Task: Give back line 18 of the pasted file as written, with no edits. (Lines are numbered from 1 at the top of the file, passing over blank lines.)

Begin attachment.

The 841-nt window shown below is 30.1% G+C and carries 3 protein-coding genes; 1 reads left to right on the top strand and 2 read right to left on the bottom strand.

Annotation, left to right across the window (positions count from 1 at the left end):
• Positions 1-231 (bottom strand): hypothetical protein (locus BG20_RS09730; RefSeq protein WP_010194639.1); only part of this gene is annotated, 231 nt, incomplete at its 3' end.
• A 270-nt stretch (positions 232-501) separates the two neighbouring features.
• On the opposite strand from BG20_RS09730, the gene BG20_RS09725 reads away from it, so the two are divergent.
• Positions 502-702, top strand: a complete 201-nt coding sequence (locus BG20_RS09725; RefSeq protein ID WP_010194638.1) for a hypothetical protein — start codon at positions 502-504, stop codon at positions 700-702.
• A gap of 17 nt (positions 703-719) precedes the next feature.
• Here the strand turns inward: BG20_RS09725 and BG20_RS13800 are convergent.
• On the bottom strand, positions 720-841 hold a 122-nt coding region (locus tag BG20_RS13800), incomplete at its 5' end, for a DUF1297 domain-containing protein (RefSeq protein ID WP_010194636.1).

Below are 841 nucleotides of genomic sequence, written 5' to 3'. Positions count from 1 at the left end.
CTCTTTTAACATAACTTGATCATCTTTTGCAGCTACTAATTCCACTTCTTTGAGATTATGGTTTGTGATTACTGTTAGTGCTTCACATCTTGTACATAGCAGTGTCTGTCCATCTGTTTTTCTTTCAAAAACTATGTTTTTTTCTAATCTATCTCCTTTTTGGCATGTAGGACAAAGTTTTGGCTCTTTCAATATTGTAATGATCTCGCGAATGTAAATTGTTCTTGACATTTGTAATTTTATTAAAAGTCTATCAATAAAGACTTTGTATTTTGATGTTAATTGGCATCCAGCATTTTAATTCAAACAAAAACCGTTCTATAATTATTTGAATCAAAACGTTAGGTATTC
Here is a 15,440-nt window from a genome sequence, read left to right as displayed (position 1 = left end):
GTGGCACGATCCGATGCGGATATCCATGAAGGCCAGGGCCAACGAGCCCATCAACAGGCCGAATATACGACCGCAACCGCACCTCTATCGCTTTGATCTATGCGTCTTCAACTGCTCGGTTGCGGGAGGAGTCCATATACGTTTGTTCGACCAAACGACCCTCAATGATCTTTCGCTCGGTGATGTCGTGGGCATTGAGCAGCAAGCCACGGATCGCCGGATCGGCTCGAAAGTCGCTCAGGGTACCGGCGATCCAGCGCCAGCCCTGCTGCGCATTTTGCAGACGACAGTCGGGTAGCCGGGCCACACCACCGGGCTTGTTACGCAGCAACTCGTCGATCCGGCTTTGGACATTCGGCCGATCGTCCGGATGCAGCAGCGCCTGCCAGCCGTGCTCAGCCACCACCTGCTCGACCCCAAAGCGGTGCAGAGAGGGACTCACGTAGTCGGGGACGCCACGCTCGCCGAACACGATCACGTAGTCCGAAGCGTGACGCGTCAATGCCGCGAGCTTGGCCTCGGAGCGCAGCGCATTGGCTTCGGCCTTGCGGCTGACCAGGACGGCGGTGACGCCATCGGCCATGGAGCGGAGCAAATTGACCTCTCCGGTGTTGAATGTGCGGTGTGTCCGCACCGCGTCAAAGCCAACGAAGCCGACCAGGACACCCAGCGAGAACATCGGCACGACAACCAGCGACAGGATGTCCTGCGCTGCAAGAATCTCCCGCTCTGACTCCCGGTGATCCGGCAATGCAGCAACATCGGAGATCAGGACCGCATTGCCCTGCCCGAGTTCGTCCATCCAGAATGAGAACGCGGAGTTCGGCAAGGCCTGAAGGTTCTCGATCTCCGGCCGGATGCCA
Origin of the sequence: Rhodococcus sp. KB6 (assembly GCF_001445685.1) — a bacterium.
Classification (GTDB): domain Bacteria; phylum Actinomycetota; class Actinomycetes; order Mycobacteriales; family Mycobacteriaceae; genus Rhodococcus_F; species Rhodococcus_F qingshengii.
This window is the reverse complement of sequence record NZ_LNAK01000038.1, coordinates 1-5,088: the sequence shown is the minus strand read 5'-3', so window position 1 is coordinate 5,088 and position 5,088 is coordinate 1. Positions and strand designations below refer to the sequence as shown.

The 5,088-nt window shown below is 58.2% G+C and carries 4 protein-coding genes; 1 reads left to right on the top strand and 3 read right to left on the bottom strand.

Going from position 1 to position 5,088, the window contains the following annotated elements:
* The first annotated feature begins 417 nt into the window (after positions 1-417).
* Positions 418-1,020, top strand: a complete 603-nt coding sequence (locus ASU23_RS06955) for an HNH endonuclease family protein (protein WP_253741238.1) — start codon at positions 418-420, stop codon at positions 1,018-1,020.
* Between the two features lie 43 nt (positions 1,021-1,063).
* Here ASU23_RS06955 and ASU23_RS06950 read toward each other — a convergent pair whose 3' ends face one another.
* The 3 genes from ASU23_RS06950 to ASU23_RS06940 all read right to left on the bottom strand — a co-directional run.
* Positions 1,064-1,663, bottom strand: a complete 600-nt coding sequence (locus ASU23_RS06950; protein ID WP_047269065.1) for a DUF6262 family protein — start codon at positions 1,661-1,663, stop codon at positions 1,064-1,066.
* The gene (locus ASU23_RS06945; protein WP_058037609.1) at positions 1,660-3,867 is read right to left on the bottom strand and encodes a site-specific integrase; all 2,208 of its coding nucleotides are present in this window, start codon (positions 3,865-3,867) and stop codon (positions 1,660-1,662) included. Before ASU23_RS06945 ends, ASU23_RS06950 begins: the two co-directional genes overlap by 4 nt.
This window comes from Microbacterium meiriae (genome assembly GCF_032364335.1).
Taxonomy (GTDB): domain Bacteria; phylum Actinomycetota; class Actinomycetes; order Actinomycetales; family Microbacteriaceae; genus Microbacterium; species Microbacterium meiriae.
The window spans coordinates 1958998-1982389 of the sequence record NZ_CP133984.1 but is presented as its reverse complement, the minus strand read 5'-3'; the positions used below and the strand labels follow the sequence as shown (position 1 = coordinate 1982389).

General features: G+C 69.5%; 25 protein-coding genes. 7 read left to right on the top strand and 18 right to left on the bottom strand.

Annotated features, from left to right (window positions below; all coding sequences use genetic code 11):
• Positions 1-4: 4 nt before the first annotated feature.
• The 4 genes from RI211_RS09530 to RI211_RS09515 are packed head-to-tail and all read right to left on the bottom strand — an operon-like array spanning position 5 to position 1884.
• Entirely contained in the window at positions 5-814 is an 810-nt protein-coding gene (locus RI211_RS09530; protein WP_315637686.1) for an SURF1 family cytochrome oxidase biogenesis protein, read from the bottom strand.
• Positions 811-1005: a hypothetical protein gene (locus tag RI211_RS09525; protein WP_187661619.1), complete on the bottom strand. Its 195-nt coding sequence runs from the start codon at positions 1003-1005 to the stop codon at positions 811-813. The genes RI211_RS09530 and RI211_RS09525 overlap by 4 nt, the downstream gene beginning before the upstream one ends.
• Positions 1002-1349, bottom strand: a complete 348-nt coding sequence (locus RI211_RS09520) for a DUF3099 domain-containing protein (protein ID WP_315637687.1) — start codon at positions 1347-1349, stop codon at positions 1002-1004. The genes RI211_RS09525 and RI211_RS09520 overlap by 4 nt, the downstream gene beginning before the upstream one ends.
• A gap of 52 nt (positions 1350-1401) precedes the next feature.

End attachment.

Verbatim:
Going from position 1 to position 5,088, the window contains the following annotated elements: